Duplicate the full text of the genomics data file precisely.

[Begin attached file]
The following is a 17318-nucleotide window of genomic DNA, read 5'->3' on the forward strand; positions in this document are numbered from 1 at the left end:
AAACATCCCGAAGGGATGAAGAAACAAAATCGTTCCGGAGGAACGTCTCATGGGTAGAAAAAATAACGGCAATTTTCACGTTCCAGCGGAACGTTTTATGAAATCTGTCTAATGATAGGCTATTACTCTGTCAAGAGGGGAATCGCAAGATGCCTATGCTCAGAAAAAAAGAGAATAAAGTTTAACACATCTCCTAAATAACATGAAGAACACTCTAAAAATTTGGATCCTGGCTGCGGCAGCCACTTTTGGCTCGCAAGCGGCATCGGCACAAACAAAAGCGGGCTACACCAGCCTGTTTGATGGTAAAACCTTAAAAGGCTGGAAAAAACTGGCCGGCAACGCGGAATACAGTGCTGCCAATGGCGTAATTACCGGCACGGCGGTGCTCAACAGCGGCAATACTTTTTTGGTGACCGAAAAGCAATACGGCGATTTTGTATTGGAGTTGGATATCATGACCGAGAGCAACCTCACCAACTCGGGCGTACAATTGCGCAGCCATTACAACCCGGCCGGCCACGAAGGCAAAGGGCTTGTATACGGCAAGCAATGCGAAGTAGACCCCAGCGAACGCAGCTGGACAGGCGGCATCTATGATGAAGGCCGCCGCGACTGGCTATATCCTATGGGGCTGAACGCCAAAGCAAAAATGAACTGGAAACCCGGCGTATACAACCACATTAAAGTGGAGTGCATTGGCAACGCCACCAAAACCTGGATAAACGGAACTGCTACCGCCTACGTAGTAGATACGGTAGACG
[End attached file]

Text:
The following is a 17318-nucleotide window of genomic DNA, read 5'->3' on the forward strand; positions in this document are numbered from 1 at the left end:
AAACATCCCGAAGGGATGAAGAAACAAAATCGTTCCGGAGGAACGTCTCATGGGTAGAAAAAATAACGGCAATTTTCACGTTCCAGCGGAACGTTTTATGAAATCTGTCTAATGATAGGCTATTACTCTGTCAAGAGGGGAATCGCAAGATGCCTATGCTCAGAAAAAAAGAGAATAAAGTTTAACACATCTCCTAAATAACATGAAGAACACTCTAAAAATTTGGATCCTGGCTGCGGCAGCCACTTTTGGCTCGCAAGCGGCATCGGCACAAACAAAAGCGGGCTACACCAGCCTGTTTGATGGTAAAACCTTAAAAGGCTGGAAAAAACTGGCCGGCAACGCGGAATACAGTGCTGCCAATGGCGTAATTACCGGCACGGCGGTGCTCAACAGCGGCAATACTTTTTTGGTGACCGAAAAGCAATACGGCGATTTTGTATTGGAGTTGGATATCATGACCGAGAGCAACCTCACCAACTCGGGCGTACAATTGCGCAGCCATTACAACCCGGCCGGCCACGAAGGCAAAGGGCTTGTATACGGCAAGCAATGCGAAGTAGACCCCAGCGAACGCAGCTGGACAGGCGGCATCTATGATGAAGGCCGCCGCGACTGGCTATATCCTATGGGGCTGAACGCCAAAGCAAAAATGAACTGGAAACCCGGCGTATACAACCACATTAAAGTGGAGTGCATTGGCAACGCCACCAAAACCTGGATAAACGGAACTGCTACCGCCTACGTAGTAGATACGGTAGACG